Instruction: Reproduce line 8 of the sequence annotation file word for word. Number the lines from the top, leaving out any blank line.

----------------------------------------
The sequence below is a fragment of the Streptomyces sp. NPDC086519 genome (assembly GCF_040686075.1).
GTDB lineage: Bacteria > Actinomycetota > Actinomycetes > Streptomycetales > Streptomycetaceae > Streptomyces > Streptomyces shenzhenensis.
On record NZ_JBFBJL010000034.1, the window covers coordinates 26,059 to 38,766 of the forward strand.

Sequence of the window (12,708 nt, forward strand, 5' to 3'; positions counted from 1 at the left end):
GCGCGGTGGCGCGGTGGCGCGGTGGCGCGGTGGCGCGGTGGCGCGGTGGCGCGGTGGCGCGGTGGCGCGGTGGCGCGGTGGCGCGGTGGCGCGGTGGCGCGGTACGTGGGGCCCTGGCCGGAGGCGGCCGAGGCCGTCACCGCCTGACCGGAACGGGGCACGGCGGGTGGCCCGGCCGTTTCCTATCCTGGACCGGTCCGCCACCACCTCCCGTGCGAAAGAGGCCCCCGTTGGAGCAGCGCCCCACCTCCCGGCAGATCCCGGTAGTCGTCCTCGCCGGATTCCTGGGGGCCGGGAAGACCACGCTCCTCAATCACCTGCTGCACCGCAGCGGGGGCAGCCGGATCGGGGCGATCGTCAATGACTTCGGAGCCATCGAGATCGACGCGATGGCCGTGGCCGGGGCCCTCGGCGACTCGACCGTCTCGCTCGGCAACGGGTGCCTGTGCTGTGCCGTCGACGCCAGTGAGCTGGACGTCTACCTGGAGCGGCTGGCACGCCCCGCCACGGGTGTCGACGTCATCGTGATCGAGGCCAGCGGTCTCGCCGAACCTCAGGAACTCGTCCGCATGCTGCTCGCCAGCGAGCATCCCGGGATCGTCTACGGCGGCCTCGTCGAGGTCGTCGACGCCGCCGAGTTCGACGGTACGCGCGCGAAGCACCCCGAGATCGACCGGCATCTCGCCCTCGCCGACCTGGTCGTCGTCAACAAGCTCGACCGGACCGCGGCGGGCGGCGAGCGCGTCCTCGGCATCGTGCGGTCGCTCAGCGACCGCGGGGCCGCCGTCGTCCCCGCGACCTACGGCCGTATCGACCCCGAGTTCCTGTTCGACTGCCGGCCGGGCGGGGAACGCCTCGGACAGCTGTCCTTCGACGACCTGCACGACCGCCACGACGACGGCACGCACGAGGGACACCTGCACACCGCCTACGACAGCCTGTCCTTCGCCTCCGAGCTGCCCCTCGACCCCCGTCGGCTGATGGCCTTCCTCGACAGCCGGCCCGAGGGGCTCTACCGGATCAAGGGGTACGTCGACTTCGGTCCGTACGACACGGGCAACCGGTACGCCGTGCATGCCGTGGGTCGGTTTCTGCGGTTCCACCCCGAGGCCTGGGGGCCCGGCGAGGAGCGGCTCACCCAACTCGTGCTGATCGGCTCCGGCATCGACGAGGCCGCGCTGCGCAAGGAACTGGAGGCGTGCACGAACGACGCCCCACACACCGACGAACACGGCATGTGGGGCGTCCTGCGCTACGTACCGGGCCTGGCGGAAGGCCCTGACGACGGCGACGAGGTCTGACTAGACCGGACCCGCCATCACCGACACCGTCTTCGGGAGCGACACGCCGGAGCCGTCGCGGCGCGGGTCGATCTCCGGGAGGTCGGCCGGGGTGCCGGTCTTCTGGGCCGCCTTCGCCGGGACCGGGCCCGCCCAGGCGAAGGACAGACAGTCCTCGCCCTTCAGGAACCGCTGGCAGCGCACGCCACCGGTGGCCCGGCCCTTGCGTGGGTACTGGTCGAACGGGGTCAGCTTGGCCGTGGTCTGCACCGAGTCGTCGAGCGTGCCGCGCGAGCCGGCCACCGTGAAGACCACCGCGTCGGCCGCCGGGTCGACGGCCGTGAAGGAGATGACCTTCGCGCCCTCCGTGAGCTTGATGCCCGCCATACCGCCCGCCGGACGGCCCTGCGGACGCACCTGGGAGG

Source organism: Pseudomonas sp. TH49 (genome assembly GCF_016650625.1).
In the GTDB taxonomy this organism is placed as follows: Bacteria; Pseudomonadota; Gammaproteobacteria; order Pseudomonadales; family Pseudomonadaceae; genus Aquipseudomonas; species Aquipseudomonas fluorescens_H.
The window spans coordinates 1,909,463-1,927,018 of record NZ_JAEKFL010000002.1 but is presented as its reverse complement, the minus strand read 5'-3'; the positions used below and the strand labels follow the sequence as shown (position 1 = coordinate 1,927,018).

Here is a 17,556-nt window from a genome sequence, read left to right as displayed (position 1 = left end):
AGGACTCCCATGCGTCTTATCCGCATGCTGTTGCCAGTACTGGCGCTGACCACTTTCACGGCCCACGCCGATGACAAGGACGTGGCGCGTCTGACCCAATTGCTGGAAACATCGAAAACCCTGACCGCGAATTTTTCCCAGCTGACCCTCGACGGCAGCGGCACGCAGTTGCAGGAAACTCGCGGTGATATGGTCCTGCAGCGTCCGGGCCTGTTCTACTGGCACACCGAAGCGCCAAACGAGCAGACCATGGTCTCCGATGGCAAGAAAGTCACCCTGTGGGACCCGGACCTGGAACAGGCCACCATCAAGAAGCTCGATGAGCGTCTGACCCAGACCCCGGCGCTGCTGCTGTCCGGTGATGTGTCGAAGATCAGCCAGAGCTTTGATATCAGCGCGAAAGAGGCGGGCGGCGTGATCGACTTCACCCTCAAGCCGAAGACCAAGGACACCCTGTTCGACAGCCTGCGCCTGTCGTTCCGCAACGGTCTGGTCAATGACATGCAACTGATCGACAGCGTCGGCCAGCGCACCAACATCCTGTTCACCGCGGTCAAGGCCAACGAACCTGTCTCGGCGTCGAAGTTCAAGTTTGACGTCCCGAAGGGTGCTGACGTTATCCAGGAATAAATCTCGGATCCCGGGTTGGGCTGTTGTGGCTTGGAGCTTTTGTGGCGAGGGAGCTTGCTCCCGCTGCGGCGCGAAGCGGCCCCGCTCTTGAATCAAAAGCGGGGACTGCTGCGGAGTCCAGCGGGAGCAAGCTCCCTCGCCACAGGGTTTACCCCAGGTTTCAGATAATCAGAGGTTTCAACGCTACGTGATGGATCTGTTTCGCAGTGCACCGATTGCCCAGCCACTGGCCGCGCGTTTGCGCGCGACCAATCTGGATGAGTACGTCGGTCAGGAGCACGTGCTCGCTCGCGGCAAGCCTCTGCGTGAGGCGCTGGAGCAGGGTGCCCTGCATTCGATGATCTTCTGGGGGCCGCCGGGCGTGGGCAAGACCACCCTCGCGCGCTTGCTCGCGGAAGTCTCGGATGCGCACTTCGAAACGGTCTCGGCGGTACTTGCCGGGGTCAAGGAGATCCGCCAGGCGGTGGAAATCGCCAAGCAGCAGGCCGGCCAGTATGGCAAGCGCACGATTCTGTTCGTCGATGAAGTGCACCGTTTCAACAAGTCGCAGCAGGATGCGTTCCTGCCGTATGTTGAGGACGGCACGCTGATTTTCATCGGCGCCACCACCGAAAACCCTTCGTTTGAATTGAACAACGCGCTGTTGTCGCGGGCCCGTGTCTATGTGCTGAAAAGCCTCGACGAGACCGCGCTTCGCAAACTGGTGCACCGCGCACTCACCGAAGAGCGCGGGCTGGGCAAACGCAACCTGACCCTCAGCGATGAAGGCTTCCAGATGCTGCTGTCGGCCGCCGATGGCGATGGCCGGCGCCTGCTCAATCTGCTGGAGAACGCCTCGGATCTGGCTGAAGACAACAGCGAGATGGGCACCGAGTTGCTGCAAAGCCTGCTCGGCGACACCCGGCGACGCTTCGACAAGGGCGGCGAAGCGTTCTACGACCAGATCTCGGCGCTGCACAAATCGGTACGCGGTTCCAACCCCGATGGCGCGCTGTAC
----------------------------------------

The window spans coordinates 1,909,463-1,927,018 of record NZ_JAEKFL010000002.1 but is presented as its reverse complement, the minus strand read 5'-3'; the positions used below and the strand labels follow the sequence as shown (position 1 = coordinate 1,927,018).